OSLO, April 15 (Reuters) - Norway’s oil fund, the world’s biggest sovereign wealth fund, said on Wednesday it would back a proposal from shareholders of BP and Royal Dutch Shell for further information from the companies on risks and opportunities associated with climate change.
The $885 billion Fund, which invests revenues from Norway’s offshore oil and gas production, disclosed its voting intentions for the first time ahead of the companies’ shareholders meeting, in line with its previously announced strategy to increase transparency.
“As a long-term investor, we believe that the identification of future scenarios for climate regulation, carbon pricing, and environmental conditions is a useful tool to support strategic decision-making and we thereby support these resolutions,” said Petter Johnsen, the Fund’s chief investment officer equity strategies.
The information on climate change is proposed to be included as a part of the companies’ annual reporting from 2016.
The Church of England said in December it would file shareholder resolutions on climate change at BP and Shell, the companies with biggest carbon footprints of all the companies listed on the London Stock Exchange.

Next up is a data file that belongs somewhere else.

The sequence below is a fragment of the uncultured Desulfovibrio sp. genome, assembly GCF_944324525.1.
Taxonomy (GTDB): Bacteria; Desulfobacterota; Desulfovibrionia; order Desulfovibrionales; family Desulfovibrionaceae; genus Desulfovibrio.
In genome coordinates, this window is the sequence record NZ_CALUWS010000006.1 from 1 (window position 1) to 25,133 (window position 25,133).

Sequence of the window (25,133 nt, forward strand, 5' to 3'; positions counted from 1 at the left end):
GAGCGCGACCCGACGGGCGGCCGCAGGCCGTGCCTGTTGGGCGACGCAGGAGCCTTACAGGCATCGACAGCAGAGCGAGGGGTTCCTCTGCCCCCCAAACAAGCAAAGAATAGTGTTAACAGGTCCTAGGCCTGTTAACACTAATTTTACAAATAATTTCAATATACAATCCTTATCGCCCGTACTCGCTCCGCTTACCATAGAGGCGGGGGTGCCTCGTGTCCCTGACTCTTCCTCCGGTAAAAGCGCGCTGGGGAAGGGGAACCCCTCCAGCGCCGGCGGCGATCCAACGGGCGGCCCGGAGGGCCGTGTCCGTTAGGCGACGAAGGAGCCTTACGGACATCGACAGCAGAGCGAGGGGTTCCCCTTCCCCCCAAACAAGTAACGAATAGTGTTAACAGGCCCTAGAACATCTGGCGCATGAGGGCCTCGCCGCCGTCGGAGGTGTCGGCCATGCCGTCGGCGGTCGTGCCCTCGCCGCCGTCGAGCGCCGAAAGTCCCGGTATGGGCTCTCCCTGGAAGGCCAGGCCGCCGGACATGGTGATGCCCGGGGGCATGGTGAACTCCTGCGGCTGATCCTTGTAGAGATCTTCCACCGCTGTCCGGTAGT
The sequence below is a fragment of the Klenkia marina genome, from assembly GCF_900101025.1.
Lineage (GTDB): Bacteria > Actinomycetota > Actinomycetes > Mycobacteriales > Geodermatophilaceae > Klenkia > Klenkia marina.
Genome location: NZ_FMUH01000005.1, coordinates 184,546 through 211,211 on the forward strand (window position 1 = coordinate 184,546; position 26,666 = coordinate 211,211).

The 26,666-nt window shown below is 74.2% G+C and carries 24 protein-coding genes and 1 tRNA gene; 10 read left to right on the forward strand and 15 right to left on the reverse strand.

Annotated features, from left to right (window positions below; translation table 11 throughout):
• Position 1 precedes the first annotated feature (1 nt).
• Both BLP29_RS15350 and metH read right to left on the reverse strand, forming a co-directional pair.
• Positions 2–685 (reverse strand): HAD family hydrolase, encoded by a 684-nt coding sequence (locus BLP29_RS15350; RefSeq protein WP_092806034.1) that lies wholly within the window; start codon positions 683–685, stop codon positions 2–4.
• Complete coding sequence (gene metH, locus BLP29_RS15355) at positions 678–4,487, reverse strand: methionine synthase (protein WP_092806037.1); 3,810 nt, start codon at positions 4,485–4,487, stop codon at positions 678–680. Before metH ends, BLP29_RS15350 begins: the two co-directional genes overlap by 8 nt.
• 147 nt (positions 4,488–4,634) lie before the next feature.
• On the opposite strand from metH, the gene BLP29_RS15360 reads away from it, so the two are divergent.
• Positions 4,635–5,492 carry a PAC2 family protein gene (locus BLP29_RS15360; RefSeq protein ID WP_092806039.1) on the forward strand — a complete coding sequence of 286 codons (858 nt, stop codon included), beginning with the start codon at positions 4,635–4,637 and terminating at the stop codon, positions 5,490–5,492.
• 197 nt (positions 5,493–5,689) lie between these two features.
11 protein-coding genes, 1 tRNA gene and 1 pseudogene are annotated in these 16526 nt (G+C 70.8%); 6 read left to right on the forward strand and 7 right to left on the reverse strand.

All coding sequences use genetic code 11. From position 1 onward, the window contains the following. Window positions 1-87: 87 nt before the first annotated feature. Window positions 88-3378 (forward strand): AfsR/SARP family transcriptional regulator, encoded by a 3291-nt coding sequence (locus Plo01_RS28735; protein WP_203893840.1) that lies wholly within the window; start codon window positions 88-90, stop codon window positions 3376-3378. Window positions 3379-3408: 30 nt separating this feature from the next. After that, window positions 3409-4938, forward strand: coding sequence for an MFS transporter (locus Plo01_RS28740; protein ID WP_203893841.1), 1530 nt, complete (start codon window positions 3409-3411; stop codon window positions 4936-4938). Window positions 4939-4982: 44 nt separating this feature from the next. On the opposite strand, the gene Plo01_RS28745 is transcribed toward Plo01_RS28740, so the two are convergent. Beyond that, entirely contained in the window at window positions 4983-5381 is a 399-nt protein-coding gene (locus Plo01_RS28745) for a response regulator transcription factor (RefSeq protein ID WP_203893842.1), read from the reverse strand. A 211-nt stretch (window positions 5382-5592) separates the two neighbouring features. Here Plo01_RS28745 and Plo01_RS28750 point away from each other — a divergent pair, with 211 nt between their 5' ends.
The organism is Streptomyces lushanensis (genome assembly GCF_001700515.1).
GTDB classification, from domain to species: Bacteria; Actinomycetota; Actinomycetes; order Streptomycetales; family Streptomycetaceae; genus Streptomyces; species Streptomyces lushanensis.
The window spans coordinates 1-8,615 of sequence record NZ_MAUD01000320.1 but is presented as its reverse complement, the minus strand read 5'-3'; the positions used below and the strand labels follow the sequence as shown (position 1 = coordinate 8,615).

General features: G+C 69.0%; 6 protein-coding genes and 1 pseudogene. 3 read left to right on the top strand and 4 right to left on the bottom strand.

Norway’s oil fund, which has become one of the biggest investors in the world and owns over 1 percent of global shares with holdings in more than 9,000 companies, said it will publish voting intentions for a selected number of firms and for “certain fundamental issues”.
Norway planned to drop investments in companies emitting unacceptable amounts of greenhouse gases in a sharpening of environmental rules for its sovereign wealth fund, the Finance Ministry said on April 10.
Last year, the fund dropped investments in about 50 coal mining companies, including 14 mining coal for electricity generation and 11 in Indonesia judged to be causing deforestation. Previously, it has outlawed investments in areas including nuclear weapons and tobacco. (Reporting by Nerijus Adomaitis; Editing by Himani Sarkar)